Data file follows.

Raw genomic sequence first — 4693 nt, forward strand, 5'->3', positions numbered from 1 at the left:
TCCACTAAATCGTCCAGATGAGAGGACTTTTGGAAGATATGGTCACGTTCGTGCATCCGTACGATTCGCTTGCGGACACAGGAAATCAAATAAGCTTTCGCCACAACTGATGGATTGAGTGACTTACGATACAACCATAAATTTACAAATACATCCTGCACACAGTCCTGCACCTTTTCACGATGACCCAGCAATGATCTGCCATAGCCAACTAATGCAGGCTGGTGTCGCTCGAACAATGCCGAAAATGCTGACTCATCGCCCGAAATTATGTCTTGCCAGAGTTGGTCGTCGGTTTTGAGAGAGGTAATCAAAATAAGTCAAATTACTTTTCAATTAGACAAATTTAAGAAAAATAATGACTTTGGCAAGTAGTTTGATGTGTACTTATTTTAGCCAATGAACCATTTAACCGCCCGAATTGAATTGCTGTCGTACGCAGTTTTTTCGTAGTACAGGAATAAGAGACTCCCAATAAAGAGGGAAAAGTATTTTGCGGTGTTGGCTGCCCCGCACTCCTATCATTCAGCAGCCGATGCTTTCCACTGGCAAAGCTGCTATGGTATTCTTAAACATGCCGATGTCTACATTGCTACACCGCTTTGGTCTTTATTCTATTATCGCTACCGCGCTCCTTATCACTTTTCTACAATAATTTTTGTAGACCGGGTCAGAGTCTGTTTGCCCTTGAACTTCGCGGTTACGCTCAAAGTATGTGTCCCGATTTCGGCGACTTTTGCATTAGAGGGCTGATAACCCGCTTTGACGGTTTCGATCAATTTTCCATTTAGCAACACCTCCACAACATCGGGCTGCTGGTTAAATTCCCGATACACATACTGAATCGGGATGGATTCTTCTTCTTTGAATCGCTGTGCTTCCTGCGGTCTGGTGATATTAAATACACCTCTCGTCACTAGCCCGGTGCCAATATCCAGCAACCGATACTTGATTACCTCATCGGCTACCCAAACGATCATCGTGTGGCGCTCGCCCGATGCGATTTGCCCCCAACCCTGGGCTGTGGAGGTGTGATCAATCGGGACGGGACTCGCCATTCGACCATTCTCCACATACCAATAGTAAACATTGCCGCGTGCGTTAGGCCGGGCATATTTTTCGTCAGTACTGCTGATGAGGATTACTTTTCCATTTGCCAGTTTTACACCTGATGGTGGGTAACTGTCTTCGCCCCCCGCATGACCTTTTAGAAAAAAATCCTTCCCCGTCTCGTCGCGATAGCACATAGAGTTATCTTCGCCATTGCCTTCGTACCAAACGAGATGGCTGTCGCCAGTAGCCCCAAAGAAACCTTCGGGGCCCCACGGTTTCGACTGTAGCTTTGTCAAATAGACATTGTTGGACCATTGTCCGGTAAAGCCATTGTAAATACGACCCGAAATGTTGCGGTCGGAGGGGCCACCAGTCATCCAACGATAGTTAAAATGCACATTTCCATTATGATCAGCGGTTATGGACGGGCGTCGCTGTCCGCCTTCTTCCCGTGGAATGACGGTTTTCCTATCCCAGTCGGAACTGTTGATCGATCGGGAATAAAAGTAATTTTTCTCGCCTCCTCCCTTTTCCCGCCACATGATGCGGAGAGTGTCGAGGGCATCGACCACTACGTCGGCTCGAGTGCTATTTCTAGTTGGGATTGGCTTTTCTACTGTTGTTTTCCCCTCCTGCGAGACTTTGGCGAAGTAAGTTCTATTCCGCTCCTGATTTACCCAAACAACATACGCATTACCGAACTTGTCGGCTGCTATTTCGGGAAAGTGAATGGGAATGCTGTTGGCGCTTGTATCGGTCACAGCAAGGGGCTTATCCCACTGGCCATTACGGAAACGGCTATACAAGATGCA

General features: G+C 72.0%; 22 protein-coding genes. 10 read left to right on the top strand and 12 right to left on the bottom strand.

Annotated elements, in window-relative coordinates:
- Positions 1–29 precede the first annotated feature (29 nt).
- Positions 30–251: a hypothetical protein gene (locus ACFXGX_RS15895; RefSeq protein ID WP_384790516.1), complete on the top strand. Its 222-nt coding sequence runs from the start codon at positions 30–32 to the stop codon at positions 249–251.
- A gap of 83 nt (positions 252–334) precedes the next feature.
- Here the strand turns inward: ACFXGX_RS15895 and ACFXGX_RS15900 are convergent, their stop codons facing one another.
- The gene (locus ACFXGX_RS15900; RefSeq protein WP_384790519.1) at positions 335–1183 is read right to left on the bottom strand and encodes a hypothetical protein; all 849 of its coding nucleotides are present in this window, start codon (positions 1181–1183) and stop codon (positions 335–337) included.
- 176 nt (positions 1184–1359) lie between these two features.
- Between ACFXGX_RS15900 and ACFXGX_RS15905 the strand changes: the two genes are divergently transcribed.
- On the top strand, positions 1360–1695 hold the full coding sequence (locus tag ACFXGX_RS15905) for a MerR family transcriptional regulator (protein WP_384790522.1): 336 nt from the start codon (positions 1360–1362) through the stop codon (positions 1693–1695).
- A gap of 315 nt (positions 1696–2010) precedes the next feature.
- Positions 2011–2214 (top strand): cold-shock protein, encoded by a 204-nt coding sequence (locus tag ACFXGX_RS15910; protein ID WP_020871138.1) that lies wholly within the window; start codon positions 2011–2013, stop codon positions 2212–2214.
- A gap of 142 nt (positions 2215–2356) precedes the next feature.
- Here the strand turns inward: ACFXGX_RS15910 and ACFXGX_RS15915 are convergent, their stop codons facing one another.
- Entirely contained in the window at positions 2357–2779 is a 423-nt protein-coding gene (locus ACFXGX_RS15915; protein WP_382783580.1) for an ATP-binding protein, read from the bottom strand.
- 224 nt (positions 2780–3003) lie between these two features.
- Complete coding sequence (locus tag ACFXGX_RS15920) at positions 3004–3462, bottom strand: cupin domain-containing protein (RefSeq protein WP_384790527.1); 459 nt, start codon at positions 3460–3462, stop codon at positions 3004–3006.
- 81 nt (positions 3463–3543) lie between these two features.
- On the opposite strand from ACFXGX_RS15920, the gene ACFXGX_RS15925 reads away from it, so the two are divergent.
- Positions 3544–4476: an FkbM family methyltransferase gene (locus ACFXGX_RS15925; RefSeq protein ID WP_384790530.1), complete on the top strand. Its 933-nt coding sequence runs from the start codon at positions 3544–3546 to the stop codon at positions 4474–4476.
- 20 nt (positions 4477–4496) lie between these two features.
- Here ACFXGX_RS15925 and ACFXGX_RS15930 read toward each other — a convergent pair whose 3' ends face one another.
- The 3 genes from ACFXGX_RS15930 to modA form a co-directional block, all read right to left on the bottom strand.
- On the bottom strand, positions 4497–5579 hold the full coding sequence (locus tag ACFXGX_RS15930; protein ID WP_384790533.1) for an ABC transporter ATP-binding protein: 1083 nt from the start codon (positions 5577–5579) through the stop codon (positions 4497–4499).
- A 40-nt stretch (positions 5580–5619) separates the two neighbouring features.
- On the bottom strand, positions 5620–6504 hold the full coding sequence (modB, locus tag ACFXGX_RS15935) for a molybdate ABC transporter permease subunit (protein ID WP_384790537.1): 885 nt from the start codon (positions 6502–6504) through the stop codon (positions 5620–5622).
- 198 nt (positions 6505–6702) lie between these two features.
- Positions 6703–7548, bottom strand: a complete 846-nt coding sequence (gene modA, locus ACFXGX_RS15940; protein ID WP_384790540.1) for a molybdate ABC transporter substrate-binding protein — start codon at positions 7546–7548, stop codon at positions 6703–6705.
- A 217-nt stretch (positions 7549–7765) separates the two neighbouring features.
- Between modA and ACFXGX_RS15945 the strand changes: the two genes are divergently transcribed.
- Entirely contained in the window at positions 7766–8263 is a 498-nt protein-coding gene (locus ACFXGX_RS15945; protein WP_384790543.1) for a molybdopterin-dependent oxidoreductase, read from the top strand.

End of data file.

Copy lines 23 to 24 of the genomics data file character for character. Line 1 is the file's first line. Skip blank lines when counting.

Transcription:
- 20 nt (positions 4477–4496) lie between these two features.
- Here ACFXGX_RS15925 and ACFXGX_RS15930 read toward each other — a convergent pair whose 3' ends face one another.